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VIA: New York Times

He was hailed as Harlem’s king or its chairman, the eloquent author of some of its prouder moments, the dapper mentor to its sons and daughters. As news of Percy E. Sutton’s death spread on Sunday, the sadness spanned generations and city blocks, from Mr. Sutton’s home on 135th Street to the doorstep of the Apollo, that cultural heart of Harlem that Mr. Sutton jolted to life.

“He was a renaissance black man,” said Philip Bulgar, 45, an assistant manager at Manna’s Soul Food Restaurant, summing up a life too rich for anyone to fully recall. That did not stop everyone from trying. “They don’t make too many brothers like that anymore,” Mr. Bulgar said.

Mr. Sutton died on Saturday at age 89. He had been a Tuskegee Airman, Malcolm X’s lawyer, the Manhattan borough president and a media mogul.

On Sunday, Harlem’s residents sprinkled that legend with more personal recollections of Mr. Sutton: as a neighbor giving advice, a quiet guest at a funeral, a stylish fixture on the streets of Harlem, who dressed down only when he got to his country house and sat on his tractor.

Several people about Mr. Sutton’s age said they were too sad to talk. Betty Harvey, who lived in Mr. Sutton’s building, said she remembered him on a megaphone during the blackout of 1977, bringing people together by telling them to direct traffic. “He did all that he could,” she said.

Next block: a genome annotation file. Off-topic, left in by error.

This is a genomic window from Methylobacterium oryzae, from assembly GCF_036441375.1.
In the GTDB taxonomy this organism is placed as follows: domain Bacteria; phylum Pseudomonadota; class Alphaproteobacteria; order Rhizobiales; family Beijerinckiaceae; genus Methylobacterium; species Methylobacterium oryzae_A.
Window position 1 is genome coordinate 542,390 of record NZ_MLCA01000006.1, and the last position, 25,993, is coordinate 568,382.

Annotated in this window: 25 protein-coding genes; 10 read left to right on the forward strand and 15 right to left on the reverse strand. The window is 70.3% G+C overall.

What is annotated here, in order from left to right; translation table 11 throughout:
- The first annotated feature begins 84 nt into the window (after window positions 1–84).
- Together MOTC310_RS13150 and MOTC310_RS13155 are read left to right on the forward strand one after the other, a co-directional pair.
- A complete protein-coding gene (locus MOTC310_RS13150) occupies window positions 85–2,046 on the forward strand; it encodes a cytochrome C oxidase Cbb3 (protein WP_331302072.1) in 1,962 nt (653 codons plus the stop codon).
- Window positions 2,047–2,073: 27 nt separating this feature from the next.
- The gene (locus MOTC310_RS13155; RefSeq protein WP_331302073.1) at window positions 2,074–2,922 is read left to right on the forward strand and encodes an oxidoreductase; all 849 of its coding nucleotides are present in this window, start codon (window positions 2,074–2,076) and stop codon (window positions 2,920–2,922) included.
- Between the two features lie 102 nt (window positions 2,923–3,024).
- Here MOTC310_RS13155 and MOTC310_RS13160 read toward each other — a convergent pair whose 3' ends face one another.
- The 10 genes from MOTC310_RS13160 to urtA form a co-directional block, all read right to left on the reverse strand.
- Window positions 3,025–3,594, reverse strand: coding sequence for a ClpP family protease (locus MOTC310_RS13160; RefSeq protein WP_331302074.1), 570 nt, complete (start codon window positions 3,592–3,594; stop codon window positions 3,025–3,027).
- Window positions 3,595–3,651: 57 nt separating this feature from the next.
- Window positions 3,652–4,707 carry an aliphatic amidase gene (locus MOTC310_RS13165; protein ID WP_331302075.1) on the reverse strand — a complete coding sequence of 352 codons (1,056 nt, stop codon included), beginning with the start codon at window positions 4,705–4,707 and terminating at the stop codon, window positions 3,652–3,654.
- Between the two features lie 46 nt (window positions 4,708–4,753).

Gabrielle Baker, 52, who attended services at the Abyssinian Baptist Church on Sunday, said Mr. Sutton was part of the generation of leaders who built Harlem.

“When they start to go,” she said, “it’s almost like our families are passing.”

Another parishioner, Cliff Simmons, 53, said Mr. Sutton’s strides as a media baron — he owned WLIB, the first black-owned radio station in the city — “gave me a sense of my African consciousness.”

On the station, “historians and politicians came on and told us about our history,” Mr. Simmons said. “I know a lot of people, it really helped change their lives.”

Mr. Sutton’s signature achievement might have been reviving the Apollo, which his company bought for $225,000 at a bankruptcy sale in 1981, and then spent $20 million restoring. On Sunday, the Apollo’s marquee carried a message for him: “We are forever grateful.”

The Rev. Al Sharpton said Mr. Sutton had not seen the restoration of the theater as a cultural service, but rather as a boon to the neighborhood. “The Apollo became the centerpiece of the economic regeneration of Harlem,” Mr. Sharpton said.

And Mr. Sutton relished the role of savior. Billy Mitchell, the Apollo’s tour guide and resident historian, said Mr. Sutton could not walk on 125th Street without being stopped by people. “He’d drop these pearls of wisdom on them,” Mr. Mitchell said.

Other moments, Mr. Sutton shied away from the spotlight. Mr. Sharpton said Mr. Sutton would show up unannounced at rallies — “in the midst of controversies, when other people wouldn’t show” — and then have to be dragged to the dais from the back of the room. “I’ve never seen anyone with more style and grace,” Mr. Sharpton said.

For more than 40 years, Mr. Sutton lived in Lenox Terrace, a luxury apartment complex on 135th Street, a building where his friends David A. Paterson and Charles B. Rangel also had apartments. His neighbors included Antoinette Benton and her sons, including Derrel, now 21.

In the fourth grade, Derrel was asked to write about someone he looked up to. While his classmates wrote about entertainers, Derrel picked Mr. Sutton, who used to pay him and his brothers $50 each to shovel his car out from the snow.

Ms. Benton, a single mother, used to see Mr. Sutton in the elevator. She recalled that he always used to encourage her, and that Mr. Sutton always told her how good her sons were.